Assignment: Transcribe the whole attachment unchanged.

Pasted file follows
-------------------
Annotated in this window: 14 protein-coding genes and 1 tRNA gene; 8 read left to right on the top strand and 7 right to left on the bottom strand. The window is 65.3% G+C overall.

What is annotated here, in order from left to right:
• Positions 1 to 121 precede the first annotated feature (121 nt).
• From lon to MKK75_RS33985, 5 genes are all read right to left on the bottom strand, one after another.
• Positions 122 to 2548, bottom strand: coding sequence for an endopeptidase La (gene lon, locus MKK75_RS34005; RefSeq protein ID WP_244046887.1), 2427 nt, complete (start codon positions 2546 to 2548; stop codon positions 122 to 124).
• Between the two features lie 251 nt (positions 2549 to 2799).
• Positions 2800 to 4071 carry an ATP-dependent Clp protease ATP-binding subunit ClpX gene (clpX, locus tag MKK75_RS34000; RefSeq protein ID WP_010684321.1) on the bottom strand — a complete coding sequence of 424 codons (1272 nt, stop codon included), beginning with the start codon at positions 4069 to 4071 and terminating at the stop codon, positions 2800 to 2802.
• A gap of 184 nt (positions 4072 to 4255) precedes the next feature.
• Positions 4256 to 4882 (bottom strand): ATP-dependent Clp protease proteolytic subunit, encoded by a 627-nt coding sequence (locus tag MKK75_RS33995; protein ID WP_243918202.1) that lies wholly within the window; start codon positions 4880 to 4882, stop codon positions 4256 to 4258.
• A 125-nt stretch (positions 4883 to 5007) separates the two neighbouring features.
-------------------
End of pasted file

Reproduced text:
Annotated in this window: 14 protein-coding genes and 1 tRNA gene; 8 read left to right on the top strand and 7 right to left on the bottom strand. The window is 65.3% G+C overall.

What is annotated here, in order from left to right:
• Positions 1 to 121 precede the first annotated feature (121 nt).
• From lon to MKK75_RS33985, 5 genes are all read right to left on the bottom strand, one after another.
• Positions 122 to 2548, bottom strand: coding sequence for an endopeptidase La (gene lon, locus MKK75_RS34005; RefSeq protein ID WP_244046887.1), 2427 nt, complete (start codon positions 2546 to 2548; stop codon positions 122 to 124).
• Between the two features lie 251 nt (positions 2549 to 2799).
• Positions 2800 to 4071 carry an ATP-dependent Clp protease ATP-binding subunit ClpX gene (clpX, locus tag MKK75_RS34000; RefSeq protein ID WP_010684321.1) on the bottom strand — a complete coding sequence of 424 codons (1272 nt, stop codon included), beginning with the start codon at positions 4069 to 4071 and terminating at the stop codon, positions 2800 to 2802.
• A gap of 184 nt (positions 4072 to 4255) precedes the next feature.
• Positions 4256 to 4882 (bottom strand): ATP-dependent Clp protease proteolytic subunit, encoded by a 627-nt coding sequence (locus tag MKK75_RS33995; protein ID WP_243918202.1) that lies wholly within the window; start codon positions 4880 to 4882, stop codon positions 4256 to 4258.
• A 125-nt stretch (positions 4883 to 5007) separates the two neighbouring features.